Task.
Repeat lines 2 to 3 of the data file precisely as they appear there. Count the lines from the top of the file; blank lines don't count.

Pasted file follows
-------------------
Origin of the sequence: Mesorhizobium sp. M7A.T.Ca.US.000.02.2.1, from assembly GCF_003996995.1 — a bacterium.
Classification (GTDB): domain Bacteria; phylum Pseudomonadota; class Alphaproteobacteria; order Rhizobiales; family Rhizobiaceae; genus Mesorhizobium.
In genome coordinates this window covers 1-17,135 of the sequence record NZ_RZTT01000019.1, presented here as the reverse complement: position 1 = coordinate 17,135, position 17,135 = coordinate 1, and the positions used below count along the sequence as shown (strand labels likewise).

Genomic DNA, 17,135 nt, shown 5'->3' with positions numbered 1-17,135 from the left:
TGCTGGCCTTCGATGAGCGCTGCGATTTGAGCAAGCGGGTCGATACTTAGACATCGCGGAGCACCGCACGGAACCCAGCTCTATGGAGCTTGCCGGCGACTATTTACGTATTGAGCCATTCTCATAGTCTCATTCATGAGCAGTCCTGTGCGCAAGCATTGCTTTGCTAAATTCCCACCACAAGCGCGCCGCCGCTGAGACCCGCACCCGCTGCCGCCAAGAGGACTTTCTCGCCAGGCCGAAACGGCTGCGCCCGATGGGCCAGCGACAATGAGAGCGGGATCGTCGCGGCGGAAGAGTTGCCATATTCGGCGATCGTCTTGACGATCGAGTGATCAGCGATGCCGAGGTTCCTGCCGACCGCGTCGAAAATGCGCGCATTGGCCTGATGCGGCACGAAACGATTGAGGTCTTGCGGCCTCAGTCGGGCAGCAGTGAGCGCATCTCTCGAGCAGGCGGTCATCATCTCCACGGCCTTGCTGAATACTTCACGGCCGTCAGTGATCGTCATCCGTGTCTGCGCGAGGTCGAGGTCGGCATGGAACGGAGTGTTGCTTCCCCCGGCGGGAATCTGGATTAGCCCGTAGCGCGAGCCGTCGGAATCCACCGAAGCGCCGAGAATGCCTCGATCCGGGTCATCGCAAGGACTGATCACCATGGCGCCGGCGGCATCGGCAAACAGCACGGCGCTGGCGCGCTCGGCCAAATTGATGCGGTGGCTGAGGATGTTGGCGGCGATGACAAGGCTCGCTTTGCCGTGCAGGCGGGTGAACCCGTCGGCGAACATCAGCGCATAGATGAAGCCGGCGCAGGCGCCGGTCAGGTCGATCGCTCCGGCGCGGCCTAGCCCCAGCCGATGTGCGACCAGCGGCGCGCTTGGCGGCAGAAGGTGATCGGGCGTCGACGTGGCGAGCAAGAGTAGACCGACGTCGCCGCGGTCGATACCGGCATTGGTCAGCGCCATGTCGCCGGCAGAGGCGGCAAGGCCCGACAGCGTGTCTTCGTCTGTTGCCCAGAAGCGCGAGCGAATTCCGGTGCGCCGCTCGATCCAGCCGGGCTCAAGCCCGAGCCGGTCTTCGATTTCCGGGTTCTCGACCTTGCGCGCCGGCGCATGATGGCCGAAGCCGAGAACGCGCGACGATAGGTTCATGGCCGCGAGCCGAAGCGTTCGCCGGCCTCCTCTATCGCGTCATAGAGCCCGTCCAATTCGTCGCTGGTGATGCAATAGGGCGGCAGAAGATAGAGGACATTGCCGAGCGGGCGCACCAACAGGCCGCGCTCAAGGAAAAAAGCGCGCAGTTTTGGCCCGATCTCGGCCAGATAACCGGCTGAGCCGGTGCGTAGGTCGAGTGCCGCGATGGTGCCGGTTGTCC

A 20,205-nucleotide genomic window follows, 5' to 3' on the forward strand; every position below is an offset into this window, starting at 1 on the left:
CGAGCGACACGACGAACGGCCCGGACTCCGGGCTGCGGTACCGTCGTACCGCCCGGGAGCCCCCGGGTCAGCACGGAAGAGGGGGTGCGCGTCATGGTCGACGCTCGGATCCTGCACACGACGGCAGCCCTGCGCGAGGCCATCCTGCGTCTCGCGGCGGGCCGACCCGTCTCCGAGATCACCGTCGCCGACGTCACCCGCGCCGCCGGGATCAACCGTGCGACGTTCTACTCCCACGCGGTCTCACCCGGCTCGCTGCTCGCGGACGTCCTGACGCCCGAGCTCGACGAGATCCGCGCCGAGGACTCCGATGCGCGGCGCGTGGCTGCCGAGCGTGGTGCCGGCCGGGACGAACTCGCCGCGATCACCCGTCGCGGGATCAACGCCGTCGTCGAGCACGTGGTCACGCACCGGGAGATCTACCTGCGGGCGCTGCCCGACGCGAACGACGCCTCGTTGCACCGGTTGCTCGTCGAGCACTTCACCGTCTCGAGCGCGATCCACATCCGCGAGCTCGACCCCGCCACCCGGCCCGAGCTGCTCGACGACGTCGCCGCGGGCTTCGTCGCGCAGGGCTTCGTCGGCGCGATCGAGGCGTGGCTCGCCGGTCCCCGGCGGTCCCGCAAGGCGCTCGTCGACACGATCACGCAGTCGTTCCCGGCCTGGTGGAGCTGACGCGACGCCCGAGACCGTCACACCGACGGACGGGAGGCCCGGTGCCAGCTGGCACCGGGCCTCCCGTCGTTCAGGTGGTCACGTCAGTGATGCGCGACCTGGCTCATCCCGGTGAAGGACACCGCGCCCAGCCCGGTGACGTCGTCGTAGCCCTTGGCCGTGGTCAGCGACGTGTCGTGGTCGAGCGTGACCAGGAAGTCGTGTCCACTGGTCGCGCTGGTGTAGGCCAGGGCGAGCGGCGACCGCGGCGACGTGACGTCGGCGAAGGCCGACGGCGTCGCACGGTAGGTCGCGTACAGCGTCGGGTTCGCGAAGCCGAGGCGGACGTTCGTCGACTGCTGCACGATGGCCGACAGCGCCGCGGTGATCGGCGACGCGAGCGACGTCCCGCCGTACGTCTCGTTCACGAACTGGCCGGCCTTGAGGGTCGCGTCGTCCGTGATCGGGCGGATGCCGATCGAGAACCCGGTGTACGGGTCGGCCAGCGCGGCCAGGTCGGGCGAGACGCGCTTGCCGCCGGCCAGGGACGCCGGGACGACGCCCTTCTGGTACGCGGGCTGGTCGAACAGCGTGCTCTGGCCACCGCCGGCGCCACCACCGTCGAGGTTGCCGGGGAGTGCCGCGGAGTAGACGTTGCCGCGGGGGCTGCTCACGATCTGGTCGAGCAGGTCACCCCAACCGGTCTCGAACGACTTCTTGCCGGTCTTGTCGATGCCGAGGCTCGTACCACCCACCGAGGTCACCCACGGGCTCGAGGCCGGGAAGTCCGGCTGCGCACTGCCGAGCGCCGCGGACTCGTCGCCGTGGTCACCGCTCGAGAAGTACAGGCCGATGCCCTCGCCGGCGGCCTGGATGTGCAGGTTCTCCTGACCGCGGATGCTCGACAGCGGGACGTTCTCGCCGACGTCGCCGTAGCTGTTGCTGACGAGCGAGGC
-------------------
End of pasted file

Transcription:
Classification (GTDB): domain Bacteria; phylum Pseudomonadota; class Alphaproteobacteria; order Rhizobiales; family Rhizobiaceae; genus Mesorhizobium.
In genome coordinates this window covers 1-17,135 of the sequence record NZ_RZTT01000019.1, presented here as the reverse complement: position 1 = coordinate 17,135, position 17,135 = coordinate 1, and the positions used below count along the sequence as shown (strand labels likewise).